Some of our best efforts and intentions are doomed from the start. Some fail because they run counter to common sense. Making Iain Duncan Smith party leader was a great example.
Other potentially worthy notions make it through a swamp of prejudice and dogma only at the expense of their effectiveness: using top-up fees to bankroll universities is a case in point.
Others fall foul of the Heath Robinson law of efficiency: there is no point in setting up hugely complex mechanisms if the end product is ultimately trivial and can be done better and simpler.
Remember Heath Robinson? He devised fiendishly intricate machines with wires and pulleys and giros, gismos, mirrors, pins and thingummyjigs. They circumnavigated entire houses to operate a steel digit that would pick your nose less effectively than you could manage yourself.
In the sane world these things never get built. In the FE sector we employ armies to ensure they do. And the latest monster is now among us in the form of a Learning and Skills Council consultation called Measuring success in the learning and skills sector. This proposes costly and time-wasting systems to find ways of measuring what really counts as success in FE.
Since an inspectorate of one sort or another, the Further Education and Funding Council and now the Office for Standards in EducationAdult Learning Inspectorate, has been with us since we crawled out of the primordial pit of local education authority control, you would think they'd have cracked it by now.
External inspection is designed to improve standards and create success.
If, after 10 years, a billion pounds and a trillion reports, Ofsted hasn't found any success to measure, or a way of measuring it, then it has failed to do what it set out to do and should be abolished as pointless. And then we really should need to look for new ways of measuring success. Since Ofsted is still with us, presumably it is working, colleges are getting better and better, and the reports are measuring it.
Ah, I hear you say; but they measure success from a limited viewpoint and don't take account of the different challenges colleges face. Colleges full of Simons and Emmas in Surrey get better reports than colleges with Traceys and Sujindhers in Birmingham.
Sadly, you are probably right, but the new set of measures is not designed to replace Ofsted or correct its in-built bias. Instead, it is searching for new things and predictably it has hit on the old"value-added" chestnut.
In a value-added system, you are judged not on what you achieve in absolute terms, but on how well you use the material you have to hand.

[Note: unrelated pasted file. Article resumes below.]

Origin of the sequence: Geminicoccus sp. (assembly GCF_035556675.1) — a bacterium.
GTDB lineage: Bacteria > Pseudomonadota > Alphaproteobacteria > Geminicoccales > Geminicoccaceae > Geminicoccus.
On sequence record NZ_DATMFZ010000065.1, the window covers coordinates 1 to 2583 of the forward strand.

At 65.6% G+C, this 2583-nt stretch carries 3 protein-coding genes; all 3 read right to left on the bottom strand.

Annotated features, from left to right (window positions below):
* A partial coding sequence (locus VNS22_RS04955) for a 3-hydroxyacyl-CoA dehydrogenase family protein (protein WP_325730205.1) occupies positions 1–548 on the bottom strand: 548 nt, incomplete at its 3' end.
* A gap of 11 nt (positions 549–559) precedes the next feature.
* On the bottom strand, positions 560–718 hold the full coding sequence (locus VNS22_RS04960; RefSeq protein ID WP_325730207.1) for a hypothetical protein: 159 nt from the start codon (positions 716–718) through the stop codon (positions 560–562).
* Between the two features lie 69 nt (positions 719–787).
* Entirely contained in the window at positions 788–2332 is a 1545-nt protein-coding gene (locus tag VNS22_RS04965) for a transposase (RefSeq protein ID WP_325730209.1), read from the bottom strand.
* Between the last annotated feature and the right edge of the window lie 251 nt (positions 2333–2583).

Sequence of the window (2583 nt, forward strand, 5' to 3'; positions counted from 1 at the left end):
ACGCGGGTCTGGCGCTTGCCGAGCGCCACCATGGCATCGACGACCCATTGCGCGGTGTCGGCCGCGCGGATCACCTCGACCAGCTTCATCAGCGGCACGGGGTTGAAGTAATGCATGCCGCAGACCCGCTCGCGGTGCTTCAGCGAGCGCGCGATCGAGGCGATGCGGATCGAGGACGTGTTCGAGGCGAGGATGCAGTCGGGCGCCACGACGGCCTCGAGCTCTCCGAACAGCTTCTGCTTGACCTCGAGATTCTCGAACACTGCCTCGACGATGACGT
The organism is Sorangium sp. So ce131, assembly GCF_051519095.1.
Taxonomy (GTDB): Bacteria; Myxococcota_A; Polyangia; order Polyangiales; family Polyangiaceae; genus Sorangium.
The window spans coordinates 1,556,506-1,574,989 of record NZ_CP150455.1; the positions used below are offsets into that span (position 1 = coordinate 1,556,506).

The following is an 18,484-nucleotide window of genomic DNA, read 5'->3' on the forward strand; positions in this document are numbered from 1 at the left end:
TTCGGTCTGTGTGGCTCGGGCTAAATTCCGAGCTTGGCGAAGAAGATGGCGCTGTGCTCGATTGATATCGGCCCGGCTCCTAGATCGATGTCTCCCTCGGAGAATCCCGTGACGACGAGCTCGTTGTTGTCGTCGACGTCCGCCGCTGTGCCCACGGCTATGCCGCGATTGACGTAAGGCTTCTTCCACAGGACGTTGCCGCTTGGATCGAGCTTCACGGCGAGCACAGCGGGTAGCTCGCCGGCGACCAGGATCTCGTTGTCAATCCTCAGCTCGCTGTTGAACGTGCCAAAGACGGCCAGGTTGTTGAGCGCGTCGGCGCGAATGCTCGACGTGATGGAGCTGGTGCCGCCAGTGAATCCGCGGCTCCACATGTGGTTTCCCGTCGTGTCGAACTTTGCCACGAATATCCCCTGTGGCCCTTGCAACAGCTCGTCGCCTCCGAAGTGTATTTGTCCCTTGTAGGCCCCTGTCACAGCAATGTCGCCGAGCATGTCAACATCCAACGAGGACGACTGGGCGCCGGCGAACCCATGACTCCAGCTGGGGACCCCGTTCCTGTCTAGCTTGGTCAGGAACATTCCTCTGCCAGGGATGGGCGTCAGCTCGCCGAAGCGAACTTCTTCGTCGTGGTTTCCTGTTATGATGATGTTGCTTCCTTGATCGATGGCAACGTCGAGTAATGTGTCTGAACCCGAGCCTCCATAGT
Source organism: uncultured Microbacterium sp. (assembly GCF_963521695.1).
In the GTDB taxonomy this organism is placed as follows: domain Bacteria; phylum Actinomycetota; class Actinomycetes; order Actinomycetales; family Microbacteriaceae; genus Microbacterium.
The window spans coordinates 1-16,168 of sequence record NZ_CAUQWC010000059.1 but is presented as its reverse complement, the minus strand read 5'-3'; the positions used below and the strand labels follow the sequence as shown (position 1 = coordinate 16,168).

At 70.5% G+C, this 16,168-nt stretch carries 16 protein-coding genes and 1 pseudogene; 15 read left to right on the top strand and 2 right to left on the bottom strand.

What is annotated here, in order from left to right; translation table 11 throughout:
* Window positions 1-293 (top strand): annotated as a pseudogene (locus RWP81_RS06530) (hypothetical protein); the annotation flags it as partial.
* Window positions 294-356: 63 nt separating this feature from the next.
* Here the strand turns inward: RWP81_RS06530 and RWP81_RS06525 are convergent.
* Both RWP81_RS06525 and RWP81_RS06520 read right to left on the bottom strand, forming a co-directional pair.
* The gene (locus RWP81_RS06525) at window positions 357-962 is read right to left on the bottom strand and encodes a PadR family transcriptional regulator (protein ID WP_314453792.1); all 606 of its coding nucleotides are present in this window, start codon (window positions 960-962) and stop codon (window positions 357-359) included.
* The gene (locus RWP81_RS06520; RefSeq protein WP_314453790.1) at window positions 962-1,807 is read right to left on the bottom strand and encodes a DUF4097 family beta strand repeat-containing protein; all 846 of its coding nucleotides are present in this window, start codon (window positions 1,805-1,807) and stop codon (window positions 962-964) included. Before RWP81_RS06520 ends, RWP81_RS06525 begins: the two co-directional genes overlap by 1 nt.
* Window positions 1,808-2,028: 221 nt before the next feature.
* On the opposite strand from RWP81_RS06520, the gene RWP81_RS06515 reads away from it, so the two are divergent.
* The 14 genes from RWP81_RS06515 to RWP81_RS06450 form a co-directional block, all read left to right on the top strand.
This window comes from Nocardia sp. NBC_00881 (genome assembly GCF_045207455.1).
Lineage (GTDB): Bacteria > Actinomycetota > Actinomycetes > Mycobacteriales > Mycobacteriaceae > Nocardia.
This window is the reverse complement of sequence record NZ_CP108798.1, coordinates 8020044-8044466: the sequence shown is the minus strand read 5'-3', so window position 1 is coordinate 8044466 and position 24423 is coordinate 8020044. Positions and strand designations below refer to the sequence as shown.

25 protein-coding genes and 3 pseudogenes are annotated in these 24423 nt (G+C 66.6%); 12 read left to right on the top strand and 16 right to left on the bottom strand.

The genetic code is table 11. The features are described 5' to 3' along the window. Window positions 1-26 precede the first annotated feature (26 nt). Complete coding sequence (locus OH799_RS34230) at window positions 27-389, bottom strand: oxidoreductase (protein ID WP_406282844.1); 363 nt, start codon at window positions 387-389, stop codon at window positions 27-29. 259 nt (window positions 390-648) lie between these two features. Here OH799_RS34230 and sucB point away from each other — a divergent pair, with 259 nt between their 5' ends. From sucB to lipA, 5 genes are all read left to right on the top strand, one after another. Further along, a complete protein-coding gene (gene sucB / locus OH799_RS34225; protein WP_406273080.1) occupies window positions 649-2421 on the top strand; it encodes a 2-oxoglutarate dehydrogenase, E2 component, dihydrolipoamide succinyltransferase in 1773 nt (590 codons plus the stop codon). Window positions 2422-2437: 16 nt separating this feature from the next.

In a value-added world, Poland would be judged the most-visited country anywhere. Belgium would be the most exciting, Iraq the most peaceful and Germany the place to go for a good laugh. A worthy attempt to correct natural injustice, but hardly convincing.
And value-added is not the only proposal by any means. There is one which seeks "to develop a summary of qualification level success for each provider, taking into account curriculum profile". I think I know what this means and it would be a great outcome.
Put simply, if your curriculum profile involves teaching level 3 key skills to bored teenagers, you are unlikely to match the success rates of a college which hands out governors' certificates for a three-day course on aromatherapy.
Now I understand this and you probably do, but will the woman who employs our leavers to sharpen her widget-grinders? Will we ever find a way of expressing such a complex situation in a simple enough form to mean anything to anyone not steeped in our peculiarities? And if the measures aren't for them, who are they for?
Well, I think I know what the problem is. Whoever drafted the learning and skills act made a monumental error when they gave the LSC the task of driving up standards and measuring quality.
The poor old LSC has spent a fortune in the past three years trying to find out how it can carry out that role without being Ofsted, without creating a bureaucratic juggernaut and without shattering the fragile partnerships it is building with its providers. In the process, it has created a true horror, hated throughout the sector, mocked and jeered at by everyone who experiences it, known as "provider performance review".
It started as a three-times-a-year exercise, came down to two, is now at one and will shortly, I confidently expect, disappear into the orifice whence it emerged. In the process, those LSC staff with intellect and compassion suffered a collective crisis of guilt at having to inflict this pestilence on already over-regulated colleges.
Measuring success in FE is the response to that guilt and the product of liberal, well-meaning Heath Robinsons keen to let the world know about the real FE. They want fairness, justice, equality, truth, and all the other things we aren't used to in colleges, to shine through at last. To assess their chances, see above.
Graham Jones is principal of Sutton Coldfield college